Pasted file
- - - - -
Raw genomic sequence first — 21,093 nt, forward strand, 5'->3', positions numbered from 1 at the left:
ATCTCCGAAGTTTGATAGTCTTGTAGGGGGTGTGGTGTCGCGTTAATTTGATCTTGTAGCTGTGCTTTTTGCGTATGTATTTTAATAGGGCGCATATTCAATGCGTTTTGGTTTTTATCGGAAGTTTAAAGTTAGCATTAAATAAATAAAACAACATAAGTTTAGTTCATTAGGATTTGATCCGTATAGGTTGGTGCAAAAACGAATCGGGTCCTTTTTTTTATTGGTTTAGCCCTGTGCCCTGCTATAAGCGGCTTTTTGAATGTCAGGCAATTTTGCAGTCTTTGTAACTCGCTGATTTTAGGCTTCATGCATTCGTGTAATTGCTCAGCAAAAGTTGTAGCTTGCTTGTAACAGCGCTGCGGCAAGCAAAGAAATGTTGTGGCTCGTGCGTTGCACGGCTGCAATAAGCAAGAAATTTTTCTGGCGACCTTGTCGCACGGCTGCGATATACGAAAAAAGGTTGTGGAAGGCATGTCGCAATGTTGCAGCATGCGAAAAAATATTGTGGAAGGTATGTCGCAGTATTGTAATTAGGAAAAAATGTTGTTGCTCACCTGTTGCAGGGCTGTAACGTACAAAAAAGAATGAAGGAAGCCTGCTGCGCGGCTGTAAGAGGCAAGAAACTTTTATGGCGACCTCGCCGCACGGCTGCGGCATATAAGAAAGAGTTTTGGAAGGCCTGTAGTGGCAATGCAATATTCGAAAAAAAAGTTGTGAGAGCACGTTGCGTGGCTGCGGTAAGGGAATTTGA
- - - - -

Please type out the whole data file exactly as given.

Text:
Raw genomic sequence first — 21,093 nt, forward strand, 5'->3', positions numbered from 1 at the left:
ATCTCCGAAGTTTGATAGTCTTGTAGGGGGTGTGGTGTCGCGTTAATTTGATCTTGTAGCTGTGCTTTTTGCGTATGTATTTTAATAGGGCGCATATTCAATGCGTTTTGGTTTTTATCGGAAGTTTAAAGTTAGCATTAAATAAATAAAACAACATAAGTTTAGTTCATTAGGATTTGATCCGTATAGGTTGGTGCAAAAACGAATCGGGTCCTTTTTTTTATTGGTTTAGCCCTGTGCCCTGCTATAAGCGGCTTTTTGAATGTCAGGCAATTTTGCAGTCTTTGTAACTCGCTGATTTTAGGCTTCATGCATTCGTGTAATTGCTCAGCAAAAGTTGTAGCTTGCTTGTAACAGCGCTGCGGCAAGCAAAGAAATGTTGTGGCTCGTGCGTTGCACGGCTGCAATAAGCAAGAAATTTTTCTGGCGACCTTGTCGCACGGCTGCGATATACGAAAAAAGGTTGTGGAAGGCATGTCGCAATGTTGCAGCATGCGAAAAAATATTGTGGAAGGTATGTCGCAGTATTGTAATTAGGAAAAAATGTTGTTGCTCACCTGTTGCAGGGCTGTAACGTACAAAAAAGAATGAAGGAAGCCTGCTGCGCGGCTGTAAGAGGCAAGAAACTTTTATGGCGACCTCGCCGCACGGCTGCGGCATATAAGAAAGAGTTTTGGAAGGCCTGTAGTGGCAATGCAATATTCGAAAAAAAAGTTGTGAGAGCACGTTGCGTGGCTGCGGTAAGGGAATTTGA